Title

Biochemical Characterization Of Alpha-Synuclein Containing Protein Aggregates In A Yeast Model For Parkinson’S Disease

Author(s)

Sydney Hart

School Name

South Carolina Governor's School for Science and Mathematics

Grade Level

12th Grade

Presentation Topic

Cell and Molecular Biology

Presentation Type

Mentored

Mentor

Mentor: Renee Chosed, Biology Department, Furman University

Oral Presentation Award

2nd Place

Abstract

Parkinson's disease (PD) is a disorder where the brain’s motor neurons are affected, resulting in tremors, impaired balance, and muscle spasms. Aggregates and oligomers of the α-synuclein protein were discovered in the dopaminergic neurons of post-mortem PD patients. It is unknown as to why these aggregates and oligomers form or how they cause the symptoms of PD. This study used the budding yeast, Saccharomyces cerevisiae, as a model for the examination of these α-synuclein proteins by overexpressing the protein, leading to its aggregation. The results of this study showed that the human alpha-synuclein gene, tagged with His6 and GFP, can be successfully integrated into the yeast genome. These α-synuclein-containing aggregates and oligomers were purified using affinity chromatography and detergents. The next step will be analysis using mass spectrometry to identify any other proteins or particles aggregated along with α-synuclein. Once the components of these aggregates and oligomers are identified, greater insight will be gained on their formation in the neurons, thus leading to pharmaceuticals that could inhibit the formation of these multi-protein complexes.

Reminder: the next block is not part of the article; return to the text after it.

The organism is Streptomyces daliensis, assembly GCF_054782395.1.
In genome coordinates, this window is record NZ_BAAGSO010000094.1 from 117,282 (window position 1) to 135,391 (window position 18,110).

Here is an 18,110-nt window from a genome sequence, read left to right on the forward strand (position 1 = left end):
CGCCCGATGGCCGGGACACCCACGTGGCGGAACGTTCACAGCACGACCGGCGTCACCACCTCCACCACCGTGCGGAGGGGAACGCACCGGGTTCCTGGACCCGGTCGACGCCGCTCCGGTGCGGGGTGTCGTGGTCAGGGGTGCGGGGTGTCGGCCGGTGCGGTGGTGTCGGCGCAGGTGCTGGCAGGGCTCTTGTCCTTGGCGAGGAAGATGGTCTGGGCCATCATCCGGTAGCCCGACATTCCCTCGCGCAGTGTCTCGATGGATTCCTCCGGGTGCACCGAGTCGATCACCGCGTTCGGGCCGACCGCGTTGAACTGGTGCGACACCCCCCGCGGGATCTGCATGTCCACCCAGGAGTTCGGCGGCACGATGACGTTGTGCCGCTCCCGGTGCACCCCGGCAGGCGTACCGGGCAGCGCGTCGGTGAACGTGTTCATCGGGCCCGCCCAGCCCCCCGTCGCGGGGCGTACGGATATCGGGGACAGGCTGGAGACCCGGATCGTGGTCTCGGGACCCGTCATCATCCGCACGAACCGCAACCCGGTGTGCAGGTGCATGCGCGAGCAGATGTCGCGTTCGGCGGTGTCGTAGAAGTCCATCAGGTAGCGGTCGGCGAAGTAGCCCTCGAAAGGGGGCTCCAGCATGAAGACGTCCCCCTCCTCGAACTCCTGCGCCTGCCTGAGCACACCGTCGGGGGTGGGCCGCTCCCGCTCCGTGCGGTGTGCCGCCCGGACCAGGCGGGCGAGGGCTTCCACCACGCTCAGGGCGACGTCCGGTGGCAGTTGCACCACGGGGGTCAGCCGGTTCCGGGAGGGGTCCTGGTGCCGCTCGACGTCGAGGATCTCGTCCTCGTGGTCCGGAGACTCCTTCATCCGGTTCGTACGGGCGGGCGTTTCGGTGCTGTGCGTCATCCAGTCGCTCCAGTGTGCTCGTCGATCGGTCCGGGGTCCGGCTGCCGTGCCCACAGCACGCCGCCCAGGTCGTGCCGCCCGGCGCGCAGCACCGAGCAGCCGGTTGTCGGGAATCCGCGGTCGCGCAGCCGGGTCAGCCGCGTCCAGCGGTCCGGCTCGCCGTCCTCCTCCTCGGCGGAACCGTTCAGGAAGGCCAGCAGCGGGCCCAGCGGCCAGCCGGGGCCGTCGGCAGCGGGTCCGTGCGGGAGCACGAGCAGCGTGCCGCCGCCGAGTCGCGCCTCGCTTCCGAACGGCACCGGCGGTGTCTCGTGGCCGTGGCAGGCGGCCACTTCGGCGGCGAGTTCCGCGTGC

Start Date

4-11-2015 8:45 AM

End Date

4-11-2015 9:00 AM

COinS
 
Apr 11th, 8:45 AM Apr 11th, 9:00 AM

Biochemical Characterization Of Alpha-Synuclein Containing Protein Aggregates In A Yeast Model For Parkinson’S Disease

Parkinson's disease (PD) is a disorder where the brain’s motor neurons are affected, resulting in tremors, impaired balance, and muscle spasms. Aggregates and oligomers of the α-synuclein protein were discovered in the dopaminergic neurons of post-mortem PD patients. It is unknown as to why these aggregates and oligomers form or how they cause the symptoms of PD. This study used the budding yeast, Saccharomyces cerevisiae, as a model for the examination of these α-synuclein proteins by overexpressing the protein, leading to its aggregation. The results of this study showed that the human alpha-synuclein gene, tagged with His6 and GFP, can be successfully integrated into the yeast genome. These α-synuclein-containing aggregates and oligomers were purified using affinity chromatography and detergents. The next step will be analysis using mass spectrometry to identify any other proteins or particles aggregated along with α-synuclein. Once the components of these aggregates and oligomers are identified, greater insight will be gained on their formation in the neurons, thus leading to pharmaceuticals that could inhibit the formation of these multi-protein complexes.